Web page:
Flanked by Congressmen and Senators, largely from the rail-heavy Northeast corridor, at Washington, D.C.‘s Union Station on Friday, longtime Amtrak rider and advocate Vice-President Joe Biden announced that some of the stimulus spending will go to Amtrak. “For too long, we haven’t made the investments we needed to make Amtrak as safe, as reliable, as secure as it can be. That ends now. The funds in the Recovery Act for Amtrak will help create jobs and at the same time, repair and update critical needs of our nation’s infrastructure,” said Biden.
Years of under-funding have left Amtrak with severe problems in its infrastructure, causing massive delays and thus discouraging ridership, which lowers revenues and perpetuates a downward spiral. The stimulus investments, such as $105 million to replace a decaying movable bridge over the Niantic River on the Northeast Corridor in Connecticut, will help stanch the bleeding. But more substantial and forward-looking investments will be needed to bring the United States to a respectable level of train service for a developed nation. As I’ve previously reported, the Obama administration is showing the right tendencies when it comes to that. But the amounts, numbering in the hundreds of millions and single-digit billions, are a drop in the bucket compared to what we have spent on the Interstate Highway System. Restoring inter-city passenger rail to a respectable level of service is essential to re-building urban America, especially in the decaying urban precincts of the Northeast and Midwest. Hopefully, these funds for Amtrak are just the tip of the iceberg.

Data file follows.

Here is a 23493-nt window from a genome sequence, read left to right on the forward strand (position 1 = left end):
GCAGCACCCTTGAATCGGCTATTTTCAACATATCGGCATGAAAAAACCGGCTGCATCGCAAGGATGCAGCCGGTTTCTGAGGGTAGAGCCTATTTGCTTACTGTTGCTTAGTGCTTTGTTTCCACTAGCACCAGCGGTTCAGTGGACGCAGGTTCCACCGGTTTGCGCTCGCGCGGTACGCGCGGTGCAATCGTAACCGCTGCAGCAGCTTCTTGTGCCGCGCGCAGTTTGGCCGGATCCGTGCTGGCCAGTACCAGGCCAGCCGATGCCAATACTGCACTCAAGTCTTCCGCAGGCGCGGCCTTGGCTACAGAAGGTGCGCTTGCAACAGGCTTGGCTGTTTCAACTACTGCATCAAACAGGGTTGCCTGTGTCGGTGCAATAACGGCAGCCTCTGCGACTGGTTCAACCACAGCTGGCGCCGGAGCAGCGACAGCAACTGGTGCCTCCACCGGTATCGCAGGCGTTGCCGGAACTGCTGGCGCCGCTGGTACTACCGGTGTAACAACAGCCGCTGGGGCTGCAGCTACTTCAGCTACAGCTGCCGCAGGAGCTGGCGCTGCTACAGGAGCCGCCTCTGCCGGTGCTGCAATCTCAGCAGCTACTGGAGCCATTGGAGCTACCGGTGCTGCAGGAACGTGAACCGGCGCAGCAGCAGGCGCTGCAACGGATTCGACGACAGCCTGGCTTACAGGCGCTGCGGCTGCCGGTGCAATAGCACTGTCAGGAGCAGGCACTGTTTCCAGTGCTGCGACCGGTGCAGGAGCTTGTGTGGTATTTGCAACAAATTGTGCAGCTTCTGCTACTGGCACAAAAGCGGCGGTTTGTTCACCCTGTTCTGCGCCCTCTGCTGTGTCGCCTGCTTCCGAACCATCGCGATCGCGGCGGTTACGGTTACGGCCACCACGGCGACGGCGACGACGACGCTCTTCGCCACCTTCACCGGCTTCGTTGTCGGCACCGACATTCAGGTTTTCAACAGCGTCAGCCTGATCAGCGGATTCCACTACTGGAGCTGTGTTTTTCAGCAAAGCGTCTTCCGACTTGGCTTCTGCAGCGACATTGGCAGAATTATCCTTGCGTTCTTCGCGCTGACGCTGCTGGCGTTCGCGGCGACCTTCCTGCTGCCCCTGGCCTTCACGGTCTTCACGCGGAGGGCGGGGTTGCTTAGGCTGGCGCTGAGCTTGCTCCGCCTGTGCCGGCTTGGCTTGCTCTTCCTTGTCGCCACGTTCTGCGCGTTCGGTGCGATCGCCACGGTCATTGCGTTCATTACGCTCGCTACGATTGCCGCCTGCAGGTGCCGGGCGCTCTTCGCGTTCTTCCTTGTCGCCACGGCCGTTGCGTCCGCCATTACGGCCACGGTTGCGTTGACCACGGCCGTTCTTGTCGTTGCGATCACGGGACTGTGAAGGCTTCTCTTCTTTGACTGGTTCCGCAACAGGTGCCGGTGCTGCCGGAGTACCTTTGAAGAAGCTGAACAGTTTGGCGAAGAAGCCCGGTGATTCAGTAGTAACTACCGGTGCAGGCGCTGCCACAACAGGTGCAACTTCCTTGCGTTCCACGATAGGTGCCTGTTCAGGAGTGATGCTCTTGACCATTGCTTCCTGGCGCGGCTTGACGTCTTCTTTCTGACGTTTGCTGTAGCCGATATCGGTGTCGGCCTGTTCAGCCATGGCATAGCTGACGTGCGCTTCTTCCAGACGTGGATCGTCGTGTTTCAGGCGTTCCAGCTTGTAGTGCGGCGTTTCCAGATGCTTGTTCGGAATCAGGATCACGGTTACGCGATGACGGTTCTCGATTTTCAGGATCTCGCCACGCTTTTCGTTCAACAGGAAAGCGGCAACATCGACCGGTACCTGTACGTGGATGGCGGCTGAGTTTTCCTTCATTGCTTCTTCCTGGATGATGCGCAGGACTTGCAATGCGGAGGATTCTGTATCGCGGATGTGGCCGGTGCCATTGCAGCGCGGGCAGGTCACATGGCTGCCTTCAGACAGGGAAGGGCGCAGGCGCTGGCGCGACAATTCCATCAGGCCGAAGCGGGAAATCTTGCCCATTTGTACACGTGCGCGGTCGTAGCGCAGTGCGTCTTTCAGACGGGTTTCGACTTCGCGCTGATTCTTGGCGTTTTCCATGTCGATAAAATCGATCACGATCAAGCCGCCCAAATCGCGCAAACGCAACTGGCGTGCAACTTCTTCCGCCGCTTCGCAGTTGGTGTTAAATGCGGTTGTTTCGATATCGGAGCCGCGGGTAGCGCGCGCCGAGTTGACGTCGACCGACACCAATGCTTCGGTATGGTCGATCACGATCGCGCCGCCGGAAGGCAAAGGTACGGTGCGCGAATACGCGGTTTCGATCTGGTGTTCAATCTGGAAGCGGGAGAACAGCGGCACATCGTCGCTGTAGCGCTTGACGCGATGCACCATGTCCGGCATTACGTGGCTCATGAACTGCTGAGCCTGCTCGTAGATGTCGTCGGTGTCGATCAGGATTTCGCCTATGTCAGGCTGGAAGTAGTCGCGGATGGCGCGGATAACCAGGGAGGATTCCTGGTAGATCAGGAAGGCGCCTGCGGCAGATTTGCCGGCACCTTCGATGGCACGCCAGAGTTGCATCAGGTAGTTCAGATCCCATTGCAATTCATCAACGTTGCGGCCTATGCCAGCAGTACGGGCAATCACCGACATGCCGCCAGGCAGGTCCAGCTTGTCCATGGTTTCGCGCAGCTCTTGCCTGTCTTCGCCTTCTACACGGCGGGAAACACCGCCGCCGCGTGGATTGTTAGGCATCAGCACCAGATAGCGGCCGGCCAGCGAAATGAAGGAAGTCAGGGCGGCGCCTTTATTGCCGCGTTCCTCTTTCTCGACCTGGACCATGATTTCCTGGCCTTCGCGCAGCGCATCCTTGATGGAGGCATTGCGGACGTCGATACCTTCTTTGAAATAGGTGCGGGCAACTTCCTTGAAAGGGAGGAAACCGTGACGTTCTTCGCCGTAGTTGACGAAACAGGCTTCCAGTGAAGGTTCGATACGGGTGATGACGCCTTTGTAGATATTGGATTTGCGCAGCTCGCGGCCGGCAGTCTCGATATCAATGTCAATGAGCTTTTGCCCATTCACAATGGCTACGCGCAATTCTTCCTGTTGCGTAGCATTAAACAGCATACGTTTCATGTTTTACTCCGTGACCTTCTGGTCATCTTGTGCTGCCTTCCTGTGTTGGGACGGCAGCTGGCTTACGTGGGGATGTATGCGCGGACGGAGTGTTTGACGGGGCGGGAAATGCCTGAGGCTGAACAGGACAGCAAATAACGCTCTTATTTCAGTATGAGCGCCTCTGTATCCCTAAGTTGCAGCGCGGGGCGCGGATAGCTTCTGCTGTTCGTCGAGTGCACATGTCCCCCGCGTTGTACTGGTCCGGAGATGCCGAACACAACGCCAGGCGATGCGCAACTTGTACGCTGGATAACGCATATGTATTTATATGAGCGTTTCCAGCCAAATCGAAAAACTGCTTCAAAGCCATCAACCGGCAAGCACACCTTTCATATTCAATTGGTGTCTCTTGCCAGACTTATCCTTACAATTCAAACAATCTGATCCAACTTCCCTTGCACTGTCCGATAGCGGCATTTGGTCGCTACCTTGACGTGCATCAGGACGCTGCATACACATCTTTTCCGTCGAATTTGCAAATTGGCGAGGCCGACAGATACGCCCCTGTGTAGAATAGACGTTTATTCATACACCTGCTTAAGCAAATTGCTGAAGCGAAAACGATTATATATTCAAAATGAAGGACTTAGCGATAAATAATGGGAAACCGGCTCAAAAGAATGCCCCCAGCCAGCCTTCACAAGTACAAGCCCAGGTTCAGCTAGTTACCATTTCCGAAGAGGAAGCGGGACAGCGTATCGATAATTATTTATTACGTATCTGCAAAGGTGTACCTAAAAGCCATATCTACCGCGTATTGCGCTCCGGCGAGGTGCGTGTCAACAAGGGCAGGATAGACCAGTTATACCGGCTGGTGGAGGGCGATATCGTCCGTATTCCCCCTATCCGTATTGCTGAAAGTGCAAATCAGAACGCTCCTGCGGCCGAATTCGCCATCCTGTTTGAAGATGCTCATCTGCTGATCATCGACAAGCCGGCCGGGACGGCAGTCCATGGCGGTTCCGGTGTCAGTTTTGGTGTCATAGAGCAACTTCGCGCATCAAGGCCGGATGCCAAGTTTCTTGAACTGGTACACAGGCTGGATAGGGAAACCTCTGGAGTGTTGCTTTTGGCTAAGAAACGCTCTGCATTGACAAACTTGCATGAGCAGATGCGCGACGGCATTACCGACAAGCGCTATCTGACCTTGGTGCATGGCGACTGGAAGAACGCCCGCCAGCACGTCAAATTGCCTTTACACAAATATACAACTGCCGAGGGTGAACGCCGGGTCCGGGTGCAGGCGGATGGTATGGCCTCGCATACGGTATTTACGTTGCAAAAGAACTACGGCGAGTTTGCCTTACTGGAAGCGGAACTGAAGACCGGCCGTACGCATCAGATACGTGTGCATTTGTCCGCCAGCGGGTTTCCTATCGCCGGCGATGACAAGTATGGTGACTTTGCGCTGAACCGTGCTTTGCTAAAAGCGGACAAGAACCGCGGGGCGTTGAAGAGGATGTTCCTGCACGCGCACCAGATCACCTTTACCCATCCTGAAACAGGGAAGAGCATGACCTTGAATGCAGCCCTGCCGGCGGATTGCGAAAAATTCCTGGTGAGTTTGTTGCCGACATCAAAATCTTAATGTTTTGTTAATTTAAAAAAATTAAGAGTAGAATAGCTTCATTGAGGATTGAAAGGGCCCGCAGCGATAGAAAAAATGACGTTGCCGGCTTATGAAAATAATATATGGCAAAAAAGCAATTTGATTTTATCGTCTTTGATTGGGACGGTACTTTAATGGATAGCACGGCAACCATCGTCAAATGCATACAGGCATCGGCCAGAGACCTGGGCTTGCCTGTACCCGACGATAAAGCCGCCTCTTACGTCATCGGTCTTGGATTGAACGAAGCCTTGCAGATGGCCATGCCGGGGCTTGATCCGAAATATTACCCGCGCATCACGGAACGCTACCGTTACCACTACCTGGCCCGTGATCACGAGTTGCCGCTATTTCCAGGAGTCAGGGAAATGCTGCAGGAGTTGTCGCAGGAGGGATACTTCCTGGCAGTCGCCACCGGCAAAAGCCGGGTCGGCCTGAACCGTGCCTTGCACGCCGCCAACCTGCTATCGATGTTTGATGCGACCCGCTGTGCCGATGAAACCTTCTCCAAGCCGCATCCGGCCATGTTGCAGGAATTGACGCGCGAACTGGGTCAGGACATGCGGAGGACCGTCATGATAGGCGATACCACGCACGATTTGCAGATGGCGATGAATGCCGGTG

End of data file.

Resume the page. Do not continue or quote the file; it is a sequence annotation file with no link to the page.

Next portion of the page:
Ben Adler is a journalist in New York. He is a former reporter for Grist, The Nation, Newsweek and Politico, and he has written for The New York Times, The Atlantic, The Guardian and The New Republic.